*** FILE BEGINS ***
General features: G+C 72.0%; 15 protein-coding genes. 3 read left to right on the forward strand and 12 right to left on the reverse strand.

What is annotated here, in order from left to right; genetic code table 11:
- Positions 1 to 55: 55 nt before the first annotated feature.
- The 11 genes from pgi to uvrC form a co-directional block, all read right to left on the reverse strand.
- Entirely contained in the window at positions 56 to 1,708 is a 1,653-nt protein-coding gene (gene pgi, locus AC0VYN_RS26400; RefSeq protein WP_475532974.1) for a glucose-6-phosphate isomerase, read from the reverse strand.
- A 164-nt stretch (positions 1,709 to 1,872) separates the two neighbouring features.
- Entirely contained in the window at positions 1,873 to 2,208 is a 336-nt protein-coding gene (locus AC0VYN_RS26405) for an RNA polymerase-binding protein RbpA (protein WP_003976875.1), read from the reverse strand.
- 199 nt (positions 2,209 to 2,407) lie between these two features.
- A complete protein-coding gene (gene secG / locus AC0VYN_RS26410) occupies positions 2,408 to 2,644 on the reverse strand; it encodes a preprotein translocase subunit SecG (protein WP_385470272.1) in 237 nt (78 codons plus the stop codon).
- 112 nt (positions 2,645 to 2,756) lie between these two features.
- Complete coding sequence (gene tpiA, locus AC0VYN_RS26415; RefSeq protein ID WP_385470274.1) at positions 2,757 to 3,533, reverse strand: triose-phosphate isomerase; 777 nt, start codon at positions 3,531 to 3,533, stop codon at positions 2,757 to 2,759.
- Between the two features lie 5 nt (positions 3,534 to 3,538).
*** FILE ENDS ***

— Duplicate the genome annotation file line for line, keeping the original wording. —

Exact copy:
General features: G+C 72.0%; 15 protein-coding genes. 3 read left to right on the forward strand and 12 right to left on the reverse strand.

What is annotated here, in order from left to right; genetic code table 11:
- Positions 1 to 55: 55 nt before the first annotated feature.
- The 11 genes from pgi to uvrC form a co-directional block, all read right to left on the reverse strand.
- Entirely contained in the window at positions 56 to 1,708 is a 1,653-nt protein-coding gene (gene pgi, locus AC0VYN_RS26400; RefSeq protein WP_475532974.1) for a glucose-6-phosphate isomerase, read from the reverse strand.
- A 164-nt stretch (positions 1,709 to 1,872) separates the two neighbouring features.
- Entirely contained in the window at positions 1,873 to 2,208 is a 336-nt protein-coding gene (locus AC0VYN_RS26405) for an RNA polymerase-binding protein RbpA (protein WP_003976875.1), read from the reverse strand.
- 199 nt (positions 2,209 to 2,407) lie between these two features.
- A complete protein-coding gene (gene secG / locus AC0VYN_RS26410) occupies positions 2,408 to 2,644 on the reverse strand; it encodes a preprotein translocase subunit SecG (protein WP_385470272.1) in 237 nt (78 codons plus the stop codon).
- 112 nt (positions 2,645 to 2,756) lie between these two features.
- Complete coding sequence (gene tpiA, locus AC0VYN_RS26415; RefSeq protein ID WP_385470274.1) at positions 2,757 to 3,533, reverse strand: triose-phosphate isomerase; 777 nt, start codon at positions 3,531 to 3,533, stop codon at positions 2,757 to 2,759.
- Between the two features lie 5 nt (positions 3,534 to 3,538).